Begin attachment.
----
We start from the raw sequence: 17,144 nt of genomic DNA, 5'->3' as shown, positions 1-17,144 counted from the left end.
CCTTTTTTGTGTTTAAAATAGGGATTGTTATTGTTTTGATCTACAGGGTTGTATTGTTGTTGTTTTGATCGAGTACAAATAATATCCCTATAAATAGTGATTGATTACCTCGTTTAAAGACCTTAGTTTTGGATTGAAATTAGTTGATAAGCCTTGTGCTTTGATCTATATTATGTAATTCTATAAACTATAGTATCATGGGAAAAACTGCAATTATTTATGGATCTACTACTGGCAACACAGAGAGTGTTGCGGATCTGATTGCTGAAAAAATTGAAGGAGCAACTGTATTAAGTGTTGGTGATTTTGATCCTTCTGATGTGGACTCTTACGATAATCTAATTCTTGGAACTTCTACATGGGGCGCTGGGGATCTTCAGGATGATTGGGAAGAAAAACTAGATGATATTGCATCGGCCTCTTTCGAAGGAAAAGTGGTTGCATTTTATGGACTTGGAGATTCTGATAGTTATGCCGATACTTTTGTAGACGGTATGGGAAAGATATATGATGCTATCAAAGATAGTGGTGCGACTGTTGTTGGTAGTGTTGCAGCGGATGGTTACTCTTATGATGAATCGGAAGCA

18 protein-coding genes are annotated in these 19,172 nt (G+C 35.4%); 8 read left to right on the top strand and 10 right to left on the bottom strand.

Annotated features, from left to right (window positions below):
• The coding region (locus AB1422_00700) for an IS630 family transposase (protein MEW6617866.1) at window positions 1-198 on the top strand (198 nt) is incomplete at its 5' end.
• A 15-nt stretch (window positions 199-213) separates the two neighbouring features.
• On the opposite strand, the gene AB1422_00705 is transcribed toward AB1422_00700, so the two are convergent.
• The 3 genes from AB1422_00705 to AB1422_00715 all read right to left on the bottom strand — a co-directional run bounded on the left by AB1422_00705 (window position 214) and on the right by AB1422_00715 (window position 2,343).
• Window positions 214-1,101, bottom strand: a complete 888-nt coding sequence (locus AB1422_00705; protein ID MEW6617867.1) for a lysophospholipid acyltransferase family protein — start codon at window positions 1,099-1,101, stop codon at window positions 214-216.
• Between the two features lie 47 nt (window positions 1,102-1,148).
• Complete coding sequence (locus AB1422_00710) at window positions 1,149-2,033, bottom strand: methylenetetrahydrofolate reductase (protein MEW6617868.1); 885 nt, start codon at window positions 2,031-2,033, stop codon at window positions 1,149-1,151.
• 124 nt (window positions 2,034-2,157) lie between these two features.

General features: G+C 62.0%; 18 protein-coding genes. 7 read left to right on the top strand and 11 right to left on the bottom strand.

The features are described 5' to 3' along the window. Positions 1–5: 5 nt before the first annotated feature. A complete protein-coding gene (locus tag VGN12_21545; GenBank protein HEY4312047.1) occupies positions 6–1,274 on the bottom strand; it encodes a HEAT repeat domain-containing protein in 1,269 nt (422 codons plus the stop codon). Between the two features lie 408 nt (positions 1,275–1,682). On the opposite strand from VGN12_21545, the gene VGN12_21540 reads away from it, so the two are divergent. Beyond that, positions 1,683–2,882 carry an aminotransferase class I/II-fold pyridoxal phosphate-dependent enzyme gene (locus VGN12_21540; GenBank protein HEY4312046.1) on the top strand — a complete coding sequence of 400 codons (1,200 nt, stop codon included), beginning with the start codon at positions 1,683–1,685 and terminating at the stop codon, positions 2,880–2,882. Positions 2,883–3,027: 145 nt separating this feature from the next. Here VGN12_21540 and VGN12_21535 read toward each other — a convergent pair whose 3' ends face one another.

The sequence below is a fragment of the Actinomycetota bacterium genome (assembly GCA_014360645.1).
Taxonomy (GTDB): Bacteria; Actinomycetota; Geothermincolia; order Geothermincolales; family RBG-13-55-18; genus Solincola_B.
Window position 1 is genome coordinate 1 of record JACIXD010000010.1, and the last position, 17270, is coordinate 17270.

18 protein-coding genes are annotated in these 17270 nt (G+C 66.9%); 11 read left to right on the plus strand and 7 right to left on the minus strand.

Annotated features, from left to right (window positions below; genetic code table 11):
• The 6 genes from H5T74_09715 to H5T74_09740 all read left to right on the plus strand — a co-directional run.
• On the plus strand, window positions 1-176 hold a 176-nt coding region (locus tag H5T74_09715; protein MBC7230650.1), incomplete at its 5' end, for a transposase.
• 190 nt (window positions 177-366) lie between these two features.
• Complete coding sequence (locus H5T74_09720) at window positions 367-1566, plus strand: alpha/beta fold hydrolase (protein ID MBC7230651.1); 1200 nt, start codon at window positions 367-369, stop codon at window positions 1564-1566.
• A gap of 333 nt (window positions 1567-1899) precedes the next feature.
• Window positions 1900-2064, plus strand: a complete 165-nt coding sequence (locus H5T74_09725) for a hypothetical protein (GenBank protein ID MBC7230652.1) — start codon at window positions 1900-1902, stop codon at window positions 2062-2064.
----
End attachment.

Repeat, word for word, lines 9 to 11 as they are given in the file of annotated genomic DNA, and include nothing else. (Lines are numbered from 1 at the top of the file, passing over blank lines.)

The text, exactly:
• Window positions 214-1,101, bottom strand: a complete 888-nt coding sequence (locus AB1422_00705; protein ID MEW6617867.1) for a lysophospholipid acyltransferase family protein — start codon at window positions 1,099-1,101, stop codon at window positions 214-216.
• Between the two features lie 47 nt (window positions 1,102-1,148).
• Complete coding sequence (locus AB1422_00710) at window positions 1,149-2,033, bottom strand: methylenetetrahydrofolate reductase (protein MEW6617868.1); 885 nt, start codon at window positions 2,031-2,033, stop codon at window positions 1,149-1,151.